1900 President Loubet of France pardons Jewish army captain Alfred Dreyfus, twice court-martialed and wrongly convicted of spying for Germany.
1904 Birth: Bergen Evans, educator and author who will write the Dictionary of Contemporary American Usage.
1915 Birth: Elizabeth Stern, Canadian pathologist who first published a case report linking a specific virus to a specific cancer.
1918 WW1: General Allenby begins the Jordan Valley offensive, and by dawn on September 20, the Turkish Eighth Army has ceased to exist. Allenby's decisive victory at Megiddo, which guarded the main pass through the Carmel Mountains, is one of the most brilliant operations in the history of the British army. During the next 38 days, Allenby's troops advance more than 360 miles, taking 76,000 prisoners (4,000 of them German and Austrian).
1918 WW1: American troops of the Allied North Russia Expeditionary Force receive their baptism of fire near the town of Seltso against Soviet forces.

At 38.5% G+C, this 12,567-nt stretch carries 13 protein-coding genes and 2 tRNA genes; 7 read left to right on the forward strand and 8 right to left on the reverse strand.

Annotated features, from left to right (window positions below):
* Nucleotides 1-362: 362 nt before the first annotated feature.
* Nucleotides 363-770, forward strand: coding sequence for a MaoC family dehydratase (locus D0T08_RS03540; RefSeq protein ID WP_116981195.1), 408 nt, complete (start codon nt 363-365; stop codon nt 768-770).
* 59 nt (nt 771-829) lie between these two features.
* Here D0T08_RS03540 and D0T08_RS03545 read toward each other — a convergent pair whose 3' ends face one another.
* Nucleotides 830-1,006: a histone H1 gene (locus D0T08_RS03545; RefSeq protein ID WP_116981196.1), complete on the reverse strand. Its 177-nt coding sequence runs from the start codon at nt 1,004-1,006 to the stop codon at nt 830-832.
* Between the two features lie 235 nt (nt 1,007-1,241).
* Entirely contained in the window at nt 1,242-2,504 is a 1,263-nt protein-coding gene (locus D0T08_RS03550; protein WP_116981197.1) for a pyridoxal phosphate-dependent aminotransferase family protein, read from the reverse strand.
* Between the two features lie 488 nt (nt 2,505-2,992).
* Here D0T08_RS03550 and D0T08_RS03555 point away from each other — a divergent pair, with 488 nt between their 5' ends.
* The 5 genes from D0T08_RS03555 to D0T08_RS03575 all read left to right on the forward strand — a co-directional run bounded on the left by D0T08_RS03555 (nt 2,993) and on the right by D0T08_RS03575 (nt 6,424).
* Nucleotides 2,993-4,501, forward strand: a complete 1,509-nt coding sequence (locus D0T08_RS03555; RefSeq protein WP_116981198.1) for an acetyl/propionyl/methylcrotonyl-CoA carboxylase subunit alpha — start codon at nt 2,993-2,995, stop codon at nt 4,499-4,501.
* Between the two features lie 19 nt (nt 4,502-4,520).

1928 American icon Mickey Mouse makes his film debut at Colony Theatre, New York City. His voice and creator Walt Disney owed a debt to his wife, who advised him that Mickey Mouse was a better name than "Mortimer Mouse." Mickey stars in Steamboat Willie, his first sound film, and will appear in over one hundred other movies, and later, in Disney's two popular theme parks. Within ten years, Mickey Mouse is one of the most loved, most well-known figures in the world. In the time of the Great Depression, plucky Mickey becomes an all-time favorite. Among the leagues of fans are US President Roosevelt, Britain's King George V and Italy's Mussolini.
1932 Russia joins the League of Nations.
1934 US Secretary of State Cordell Hull denounces all political and racial boycotts in any form. Note: This is in response not only to the Nazi boycotts and restrictions of 'non-Ayrans,' but also to the economic boycott of Nazi Germany by many Jewish groups.
1939 WW2: From occupied Danzig, Hitler makes his first speech of World War Two, which officially began on the first with his invasion of Poland. "Meantime, Russia felt moved, on its part, to march in for the protection of the interests of the White Russian and Ukrainian people in Poland. We realize now that in England and France this German and Russian cooperation is considered a terrible crime. An Englishman even wrote that it is perfidious - well, the English ought to know. I believe England thinks this cooperation perfidious because the cooperation of democratic England with bolshevist Russia failed, while National Socialist Germany's attempt with Soviet Russia succeeded..."